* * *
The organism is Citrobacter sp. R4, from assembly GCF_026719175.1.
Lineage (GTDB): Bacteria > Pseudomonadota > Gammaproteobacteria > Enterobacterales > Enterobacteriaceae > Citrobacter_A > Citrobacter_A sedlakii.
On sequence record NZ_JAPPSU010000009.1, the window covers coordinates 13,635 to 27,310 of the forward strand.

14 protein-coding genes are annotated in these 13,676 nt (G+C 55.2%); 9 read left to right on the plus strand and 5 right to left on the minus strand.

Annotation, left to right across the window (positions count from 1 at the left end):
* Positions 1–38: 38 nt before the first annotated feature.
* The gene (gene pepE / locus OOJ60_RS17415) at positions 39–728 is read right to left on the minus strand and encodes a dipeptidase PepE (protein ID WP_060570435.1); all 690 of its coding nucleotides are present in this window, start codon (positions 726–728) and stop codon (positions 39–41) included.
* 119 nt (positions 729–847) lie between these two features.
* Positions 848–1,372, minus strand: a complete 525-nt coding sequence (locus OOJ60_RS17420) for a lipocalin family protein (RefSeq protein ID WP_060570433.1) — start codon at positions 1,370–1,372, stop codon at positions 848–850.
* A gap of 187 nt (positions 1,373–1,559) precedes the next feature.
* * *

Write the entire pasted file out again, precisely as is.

The organism is Citrobacter sp. R4, from assembly GCF_026719175.1.
Lineage (GTDB): Bacteria > Pseudomonadota > Gammaproteobacteria > Enterobacterales > Enterobacteriaceae > Citrobacter_A > Citrobacter_A sedlakii.
On sequence record NZ_JAPPSU010000009.1, the window covers coordinates 13,635 to 27,310 of the forward strand.

14 protein-coding genes are annotated in these 13,676 nt (G+C 55.2%); 9 read left to right on the plus strand and 5 right to left on the minus strand.

Annotation, left to right across the window (positions count from 1 at the left end):
* Positions 1–38: 38 nt before the first annotated feature.
* The gene (gene pepE / locus OOJ60_RS17415) at positions 39–728 is read right to left on the minus strand and encodes a dipeptidase PepE (protein ID WP_060570435.1); all 690 of its coding nucleotides are present in this window, start codon (positions 726–728) and stop codon (positions 39–41) included.
* 119 nt (positions 729–847) lie between these two features.
* Positions 848–1,372, minus strand: a complete 525-nt coding sequence (locus OOJ60_RS17420) for a lipocalin family protein (RefSeq protein ID WP_060570433.1) — start codon at positions 1,370–1,372, stop codon at positions 848–850.
* A gap of 187 nt (positions 1,373–1,559) precedes the next feature.